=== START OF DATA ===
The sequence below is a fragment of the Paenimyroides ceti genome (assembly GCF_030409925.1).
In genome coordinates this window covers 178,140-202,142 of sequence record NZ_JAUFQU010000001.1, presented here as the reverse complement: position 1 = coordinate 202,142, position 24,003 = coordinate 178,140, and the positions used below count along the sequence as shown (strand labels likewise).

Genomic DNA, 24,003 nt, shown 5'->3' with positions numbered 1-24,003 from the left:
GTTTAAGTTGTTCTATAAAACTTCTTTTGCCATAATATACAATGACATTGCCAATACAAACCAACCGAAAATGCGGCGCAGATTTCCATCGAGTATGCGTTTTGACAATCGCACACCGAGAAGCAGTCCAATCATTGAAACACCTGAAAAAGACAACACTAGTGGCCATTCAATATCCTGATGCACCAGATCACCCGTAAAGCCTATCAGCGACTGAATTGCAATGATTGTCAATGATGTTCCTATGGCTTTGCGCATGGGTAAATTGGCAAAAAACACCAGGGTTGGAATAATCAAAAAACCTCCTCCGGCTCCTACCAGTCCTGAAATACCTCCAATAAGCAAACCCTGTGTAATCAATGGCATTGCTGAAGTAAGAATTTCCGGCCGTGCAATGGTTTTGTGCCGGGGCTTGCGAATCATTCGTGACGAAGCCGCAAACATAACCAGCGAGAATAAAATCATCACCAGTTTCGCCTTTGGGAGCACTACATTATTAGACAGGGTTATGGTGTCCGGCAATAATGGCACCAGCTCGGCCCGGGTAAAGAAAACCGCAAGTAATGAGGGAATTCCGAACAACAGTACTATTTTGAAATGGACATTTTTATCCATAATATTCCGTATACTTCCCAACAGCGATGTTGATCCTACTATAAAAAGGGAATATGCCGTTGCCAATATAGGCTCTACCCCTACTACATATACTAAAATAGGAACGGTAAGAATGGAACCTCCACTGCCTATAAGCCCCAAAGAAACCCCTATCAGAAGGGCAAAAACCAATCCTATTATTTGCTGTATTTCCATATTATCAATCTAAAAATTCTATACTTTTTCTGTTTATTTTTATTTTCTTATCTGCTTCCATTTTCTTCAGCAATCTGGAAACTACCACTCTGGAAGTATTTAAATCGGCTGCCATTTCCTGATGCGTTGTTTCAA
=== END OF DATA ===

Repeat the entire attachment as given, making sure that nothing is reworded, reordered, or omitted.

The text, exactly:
The sequence below is a fragment of the Paenimyroides ceti genome (assembly GCF_030409925.1).
In genome coordinates this window covers 178,140-202,142 of sequence record NZ_JAUFQU010000001.1, presented here as the reverse complement: position 1 = coordinate 202,142, position 24,003 = coordinate 178,140, and the positions used below count along the sequence as shown (strand labels likewise).

Genomic DNA, 24,003 nt, shown 5'->3' with positions numbered 1-24,003 from the left:
GTTTAAGTTGTTCTATAAAACTTCTTTTGCCATAATATACAATGACATTGCCAATACAAACCAACCGAAAATGCGGCGCAGATTTCCATCGAGTATGCGTTTTGACAATCGCACACCGAGAAGCAGTCCAATCATTGAAACACCTGAAAAAGACAACACTAGTGGCCATTCAATATCCTGATGCACCAGATCACCCGTAAAGCCTATCAGCGACTGAATTGCAATGATTGTCAATGATGTTCCTATGGCTTTGCGCATGGGTAAATTGGCAAAAAACACCAGGGTTGGAATAATCAAAAAACCTCCTCCGGCTCCTACCAGTCCTGAAATACCTCCAATAAGCAAACCCTGTGTAATCAATGGCATTGCTGAAGTAAGAATTTCCGGCCGTGCAATGGTTTTGTGCCGGGGCTTGCGAATCATTCGTGACGAAGCCGCAAACATAACCAGCGAGAATAAAATCATCACCAGTTTCGCCTTTGGGAGCACTACATTATTAGACAGGGTTATGGTGTCCGGCAATAATGGCACCAGCTCGGCCCGGGTAAAGAAAACCGCAAGTAATGAGGGAATTCCGAACAACAGTACTATTTTGAAATGGACATTTTTATCCATAATATTCCGTATACTTCCCAACAGCGATGTTGATCCTACTATAAAAAGGGAATATGCCGTTGCCAATATAGGCTCTACCCCTACTACATATACTAAAATAGGAACGGTAAGAATGGAACCTCCACTGCCTATAAGCCCCAAAGAAACCCCTATCAGAAGGGCAAAAACCAATCCTATTATTTGCTGTATTTCCATATTATCAATCTAAAAATTCTATACTTTTTCTGTTTATTTTTATTTTCTTATCTGCTTCCATTTTCTTCAGCAATCTGGAAACTACCACTCTGGAAGTATTTAAATCGGCTGCCATTTCCTGATGCGTTGTTTCAA